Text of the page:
More recent, however, was the 2003 case of Lawrence v. Texas, where the Court found a Texas statute criminalizing same-sex sodomy to be unconstitutional under the Fourteenth Amendment’s Due Process Clause, thus overruling Bowers v. Hardwick, which it had decided only 17 years earlier.

The Lawrence decision is instructive because it prepared something of a foundation for Obergefell. With same-sex sodomy illegal in several states when Lawrence came before the Court, same-sex marriage could hardly have been made the law of the land. Thus, while not a precedent, strictly speaking—nor is Obergefell a proper example of stare decisis based on Lawrence—the Lawrence decision was certainly a precondition and an example of how law changes over time, often in small steps.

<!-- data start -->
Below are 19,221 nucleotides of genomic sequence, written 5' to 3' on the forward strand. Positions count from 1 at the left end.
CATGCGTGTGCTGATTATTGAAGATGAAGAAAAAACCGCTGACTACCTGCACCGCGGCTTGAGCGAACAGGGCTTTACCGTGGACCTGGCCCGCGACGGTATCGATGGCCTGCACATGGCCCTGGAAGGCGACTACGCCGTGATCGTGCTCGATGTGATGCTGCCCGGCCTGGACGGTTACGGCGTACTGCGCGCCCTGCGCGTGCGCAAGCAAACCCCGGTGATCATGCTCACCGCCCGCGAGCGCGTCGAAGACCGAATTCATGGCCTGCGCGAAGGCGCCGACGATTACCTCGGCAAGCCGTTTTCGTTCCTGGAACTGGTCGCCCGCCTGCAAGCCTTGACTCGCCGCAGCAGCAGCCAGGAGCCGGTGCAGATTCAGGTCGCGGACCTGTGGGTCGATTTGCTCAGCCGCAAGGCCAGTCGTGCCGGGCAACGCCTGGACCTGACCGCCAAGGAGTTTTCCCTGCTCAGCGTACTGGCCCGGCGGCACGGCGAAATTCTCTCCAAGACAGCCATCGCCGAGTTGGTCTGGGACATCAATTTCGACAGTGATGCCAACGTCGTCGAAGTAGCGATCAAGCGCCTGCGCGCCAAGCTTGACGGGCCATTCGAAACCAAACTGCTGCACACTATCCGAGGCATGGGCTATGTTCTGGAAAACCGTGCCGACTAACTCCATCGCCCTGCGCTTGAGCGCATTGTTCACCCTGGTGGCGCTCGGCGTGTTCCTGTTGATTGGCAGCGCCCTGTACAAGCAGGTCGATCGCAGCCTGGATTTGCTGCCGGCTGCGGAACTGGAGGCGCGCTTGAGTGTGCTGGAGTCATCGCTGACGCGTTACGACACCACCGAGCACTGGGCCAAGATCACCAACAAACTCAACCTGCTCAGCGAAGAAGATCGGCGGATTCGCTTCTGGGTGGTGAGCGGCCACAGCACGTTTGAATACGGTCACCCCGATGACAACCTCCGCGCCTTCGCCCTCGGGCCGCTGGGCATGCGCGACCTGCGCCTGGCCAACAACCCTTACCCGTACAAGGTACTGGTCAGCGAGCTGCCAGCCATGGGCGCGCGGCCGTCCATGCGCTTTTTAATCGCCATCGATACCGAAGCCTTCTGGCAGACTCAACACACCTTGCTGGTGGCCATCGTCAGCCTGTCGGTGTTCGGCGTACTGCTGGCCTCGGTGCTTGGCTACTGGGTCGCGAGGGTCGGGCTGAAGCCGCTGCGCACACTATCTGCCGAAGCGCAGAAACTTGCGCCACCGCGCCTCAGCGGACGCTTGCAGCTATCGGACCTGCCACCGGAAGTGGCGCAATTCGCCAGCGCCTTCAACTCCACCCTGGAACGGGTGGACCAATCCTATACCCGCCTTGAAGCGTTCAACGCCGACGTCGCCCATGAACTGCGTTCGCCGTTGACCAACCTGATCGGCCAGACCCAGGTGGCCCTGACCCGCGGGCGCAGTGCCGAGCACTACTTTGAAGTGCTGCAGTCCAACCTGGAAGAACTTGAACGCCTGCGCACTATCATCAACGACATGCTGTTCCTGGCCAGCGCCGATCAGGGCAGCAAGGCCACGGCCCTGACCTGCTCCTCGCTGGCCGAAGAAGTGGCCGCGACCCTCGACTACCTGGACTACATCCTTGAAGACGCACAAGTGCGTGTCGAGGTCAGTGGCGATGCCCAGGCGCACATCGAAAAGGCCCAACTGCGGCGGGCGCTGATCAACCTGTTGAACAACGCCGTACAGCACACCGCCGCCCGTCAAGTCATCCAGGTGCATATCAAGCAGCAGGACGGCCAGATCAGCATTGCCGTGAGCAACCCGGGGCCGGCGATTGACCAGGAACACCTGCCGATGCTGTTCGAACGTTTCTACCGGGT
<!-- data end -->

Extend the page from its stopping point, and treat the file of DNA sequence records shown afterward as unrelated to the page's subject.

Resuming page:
But what Obergefell illustrates also is the interplay between stare decisis and the division of powers between the federal and state governments. Prior to the Court’s ruling, the regulation of marriage rested almost entirely with the states. Several, of course, had recently changed their law and begun recognizing same-sex marriages. But that “precedent”—resting the regulation of marriage with the states—was limited by Obergefell insofar as states can no longer refuse to recognize same-sex marriages.